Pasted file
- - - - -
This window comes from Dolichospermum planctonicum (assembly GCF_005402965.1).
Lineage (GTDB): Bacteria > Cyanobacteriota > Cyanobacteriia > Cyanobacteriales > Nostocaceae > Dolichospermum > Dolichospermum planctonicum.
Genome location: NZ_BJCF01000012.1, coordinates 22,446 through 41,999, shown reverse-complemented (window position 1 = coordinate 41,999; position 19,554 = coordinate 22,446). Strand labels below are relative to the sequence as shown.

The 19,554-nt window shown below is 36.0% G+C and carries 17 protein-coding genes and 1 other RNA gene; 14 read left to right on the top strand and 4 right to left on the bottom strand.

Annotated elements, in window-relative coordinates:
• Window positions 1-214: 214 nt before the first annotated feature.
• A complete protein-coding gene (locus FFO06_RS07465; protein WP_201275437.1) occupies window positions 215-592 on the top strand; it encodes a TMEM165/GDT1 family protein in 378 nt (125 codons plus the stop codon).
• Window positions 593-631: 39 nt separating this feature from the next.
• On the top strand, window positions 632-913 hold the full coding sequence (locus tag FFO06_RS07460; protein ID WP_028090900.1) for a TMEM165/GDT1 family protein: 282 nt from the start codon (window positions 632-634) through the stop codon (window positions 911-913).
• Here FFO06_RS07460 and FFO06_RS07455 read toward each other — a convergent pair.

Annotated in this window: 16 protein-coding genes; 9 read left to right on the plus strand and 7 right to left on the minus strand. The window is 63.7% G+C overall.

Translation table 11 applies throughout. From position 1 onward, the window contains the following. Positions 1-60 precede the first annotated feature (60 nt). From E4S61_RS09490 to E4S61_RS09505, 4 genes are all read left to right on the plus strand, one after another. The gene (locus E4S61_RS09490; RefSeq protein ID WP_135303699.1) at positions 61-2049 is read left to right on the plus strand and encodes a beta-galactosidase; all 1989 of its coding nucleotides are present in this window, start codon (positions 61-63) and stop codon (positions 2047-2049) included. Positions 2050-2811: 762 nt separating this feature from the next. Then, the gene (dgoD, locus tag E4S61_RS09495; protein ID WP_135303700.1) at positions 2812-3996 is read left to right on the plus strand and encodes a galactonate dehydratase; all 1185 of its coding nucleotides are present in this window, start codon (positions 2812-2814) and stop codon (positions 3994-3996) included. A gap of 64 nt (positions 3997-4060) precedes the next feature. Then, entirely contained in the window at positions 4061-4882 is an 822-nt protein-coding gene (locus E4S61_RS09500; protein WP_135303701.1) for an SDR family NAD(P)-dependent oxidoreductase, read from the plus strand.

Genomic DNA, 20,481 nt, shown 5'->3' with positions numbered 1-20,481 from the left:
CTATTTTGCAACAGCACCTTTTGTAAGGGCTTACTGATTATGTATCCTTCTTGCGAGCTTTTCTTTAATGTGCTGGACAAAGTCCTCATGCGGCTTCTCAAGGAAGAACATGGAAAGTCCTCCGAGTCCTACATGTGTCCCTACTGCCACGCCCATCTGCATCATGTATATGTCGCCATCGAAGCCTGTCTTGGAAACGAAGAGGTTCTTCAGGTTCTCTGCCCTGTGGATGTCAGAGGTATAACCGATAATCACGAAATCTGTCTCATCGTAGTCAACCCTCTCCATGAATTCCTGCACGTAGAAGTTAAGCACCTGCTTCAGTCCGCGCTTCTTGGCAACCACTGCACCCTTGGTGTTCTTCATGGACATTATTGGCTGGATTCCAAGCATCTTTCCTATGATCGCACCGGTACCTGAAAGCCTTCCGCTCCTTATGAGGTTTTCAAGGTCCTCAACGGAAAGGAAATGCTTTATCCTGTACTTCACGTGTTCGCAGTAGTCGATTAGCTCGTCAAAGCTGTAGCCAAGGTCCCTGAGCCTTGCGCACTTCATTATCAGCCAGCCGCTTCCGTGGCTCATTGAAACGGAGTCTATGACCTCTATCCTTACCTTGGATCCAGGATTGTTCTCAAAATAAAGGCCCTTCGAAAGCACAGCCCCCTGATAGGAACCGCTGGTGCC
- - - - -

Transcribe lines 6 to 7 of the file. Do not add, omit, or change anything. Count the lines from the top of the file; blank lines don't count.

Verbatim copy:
• Window positions 1-214: 214 nt before the first annotated feature.
• A complete protein-coding gene (locus FFO06_RS07465; protein WP_201275437.1) occupies window positions 215-592 on the top strand; it encodes a TMEM165/GDT1 family protein in 378 nt (125 codons plus the stop codon).